[Pancreatic cancer (PaC) is a rare disease. However, it has one of the highest mortality worldwide. In Hungary both the incidence and mortality are among the highest in Europe. Surgery is the only curative method to treat PaC. Unfortunately, PaC is often diagnosed in its inoperative stage due to the asymptomatic/aspecific progression. Unfortunately, there is no effective screening method for PaC. This article aims to raise awareness of PaC risks and symp­tomps upon the World Pancreatic Cancer Day (21.11) which indicate investigations to diagnose PaC in an early stage, in favor of a better outcome of the disease. ]

Lege Artis Medicinae

DECEMBER 10, 2019

[The adverse effects of smoking on our respiratory system based on data of the Hungarian Public Health Screening 2010-2018 ]

KÉKES Ede, DAIKI Tenno, DANKOVICS Gergely, BARNA István

[The regular smoking with or without clinical symptoms causes structural changes in the lung tissue and this is reflected in res­pi­ratory function tests. During the last 9 years of Hungary's comprehesive health promotion screening (MÁESZ) between 2010 and 2018, spiro­metric examinations (PEF, FEV1, MEF25-75, FVC) were performed on 70822 women and 60187 men. We used the percentage of predictive values in the analysis to describe the deviation from normal. The carbon monoxide (eCO) content measurement of the exhaled air (in ppm) was performed on 24899 women and 22340 men. The COPD Evaluation Ques­tionnaire (CAT) was completed by 4166 wo­men and 3170 men. All four parameters of spirometry showed lower values for smokers in both sexes, but in men they were lower than in women. Ageing lowered significantly the values. The rate of changes from normal predictive values and the difference between smokers and non-smokers was the highest for MEF25-75 and FVC. The expiratory CO content (eCO) was significantly higher in smokers than in non-smokers in all age groups. In smokers, the incidence in percent of abnormal CAT score was significantly higher. Respiratory screening tests reveal the harmful effects of smoking, even without clinical symptoms, and indicate the risk of developing COPD.]

Lege Artis Medicinae

DECEMBER 10, 2019

[Explorative statistical analysis of numerous blood tests’ metabolic panel with rank-correlation ]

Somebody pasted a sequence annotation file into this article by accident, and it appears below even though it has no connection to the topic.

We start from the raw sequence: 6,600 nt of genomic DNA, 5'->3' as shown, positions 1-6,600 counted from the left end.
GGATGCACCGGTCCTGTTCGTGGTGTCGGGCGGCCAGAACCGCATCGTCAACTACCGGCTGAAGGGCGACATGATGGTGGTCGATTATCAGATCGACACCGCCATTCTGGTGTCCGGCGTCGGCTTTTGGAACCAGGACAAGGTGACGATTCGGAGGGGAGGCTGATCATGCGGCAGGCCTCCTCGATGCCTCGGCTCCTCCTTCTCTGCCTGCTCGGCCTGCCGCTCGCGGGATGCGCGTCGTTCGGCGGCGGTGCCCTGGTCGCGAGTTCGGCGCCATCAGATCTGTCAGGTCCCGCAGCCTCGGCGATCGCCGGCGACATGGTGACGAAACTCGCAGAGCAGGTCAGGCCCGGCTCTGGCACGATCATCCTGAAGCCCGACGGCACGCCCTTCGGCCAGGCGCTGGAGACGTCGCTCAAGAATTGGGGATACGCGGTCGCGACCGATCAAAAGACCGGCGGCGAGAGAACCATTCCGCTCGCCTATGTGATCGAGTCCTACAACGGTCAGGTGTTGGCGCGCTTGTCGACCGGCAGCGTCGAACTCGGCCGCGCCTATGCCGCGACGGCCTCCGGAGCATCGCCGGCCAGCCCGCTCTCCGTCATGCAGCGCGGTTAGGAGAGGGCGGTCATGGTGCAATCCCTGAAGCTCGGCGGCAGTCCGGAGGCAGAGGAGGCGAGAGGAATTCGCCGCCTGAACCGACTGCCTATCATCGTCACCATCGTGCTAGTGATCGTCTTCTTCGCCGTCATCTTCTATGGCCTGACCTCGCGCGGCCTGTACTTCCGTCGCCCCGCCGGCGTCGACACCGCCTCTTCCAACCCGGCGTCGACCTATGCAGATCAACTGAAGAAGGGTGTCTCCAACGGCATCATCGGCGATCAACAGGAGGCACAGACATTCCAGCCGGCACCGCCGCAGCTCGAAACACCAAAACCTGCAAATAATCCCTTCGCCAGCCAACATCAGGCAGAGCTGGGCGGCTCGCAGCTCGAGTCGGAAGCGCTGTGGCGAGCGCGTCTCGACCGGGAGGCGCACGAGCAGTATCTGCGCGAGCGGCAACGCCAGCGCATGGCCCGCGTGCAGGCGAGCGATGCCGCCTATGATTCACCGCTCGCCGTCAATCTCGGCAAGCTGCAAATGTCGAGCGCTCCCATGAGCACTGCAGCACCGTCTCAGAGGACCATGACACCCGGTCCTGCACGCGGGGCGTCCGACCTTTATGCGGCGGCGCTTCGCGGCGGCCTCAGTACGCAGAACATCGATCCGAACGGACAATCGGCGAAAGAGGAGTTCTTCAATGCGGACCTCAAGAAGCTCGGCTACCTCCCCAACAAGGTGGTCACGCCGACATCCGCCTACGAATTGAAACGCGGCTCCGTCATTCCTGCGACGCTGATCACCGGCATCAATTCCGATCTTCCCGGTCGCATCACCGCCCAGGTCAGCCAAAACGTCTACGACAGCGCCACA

BRYS Zoltán, NAGY Erzsébet, MAGYAR Gábor, MOLNÁR D. László, KIS János Tibor

[INTRODUCTION AND AIM - During rou­tine blood panel testing, large amounts of bio­medical data are collected in Hungary and in all over the world. The aim of our - ethically approved - exploratory medical data analysis was to examine whether the analysis of correlations among several variables in a real-life, non-random blood panel data leads to meaningful results. DATA AND METHODS - In a retrospective study 2,292,199 anonymous routine blood panel data points were analyzed. Rank correlation was used between variables with more than 10,000 data points and strong (|ϱ|>0.5, p<0.001) relationships were visualized and interpreted. RESULTS - Similar laboratory values, effects of diseases affecting the same organ, as well as well-known medical interrelationships were shown between the examined laboratory parameter-pairs. DISCUSSION - Our exploratory data analysis shows that despite the non-random nature of the big blood panel sample, well-known medical correlations were very well detectable. Based on the results further re­search - with the inclusion of additional variables - seems reasonable and meaningful with due caution.]

Lege Artis Medicinae

NOVEMBER 15, 2019

[Specialists’ opinions about the introduction of colorectal cancer screening ]

MAGDA Lilla, TEREBESSY András

[ INTRODUCTION - The number of new cases of colorectal cancer is over 10 000 and there are around 5000 deaths per year in Hungary. A nationwide colon cancer screening program was launched in 2018. AIMS - Concerning the upcoming national screening, our aim was to explore attitudes, preferences and knowledge of specialists (family medicine, gastroenterology, surgery, oncology, pathology) who will be engaged in screening, diagnosis and treatment of colorectal cancer. METHOD - Before the start of the program we conducted semi-structured interviews with 20 representatives of specialties mentioned above. Interview-questions focused on knowledge (epidemiology, screening methods, program-related), preferences (screening method, protocol) and impact of the program on medical practice. Quan­ti­ta­tive and qualitative methods were used for analysis. RESULTS - Incidence of colon cancer was well known but its mortality in Hungary was underestimated. The public health significance of colorectal cancer scored 7 on a 10-point Likert scale and all participants agreed with introduction of the program. 12 people knew the chosen protocol (two-stage), only a single person mentioned one-stage (colonoscopy), and 7 had no information. 16 people prefer colonoscopy as the best screening method. 11 support two-stage protocol, 5 do not support but accept it, 4 would only accept the one-stage approach. 13 people think their duties will increase considerably. CONCLUSIONS - Our review partners consider colorectal screening in Hungary as an initiative to be supported. They expect increase of workload in their everyday medical practice and assume that the current endoscopic capacity will be overburdened. The majority prefers two-stage protocol because of cost-effectiveness while arguing that the colonoscopy has a bad reputation among the general population, nevertheless they consider colonoscopy as the best method of screening. ]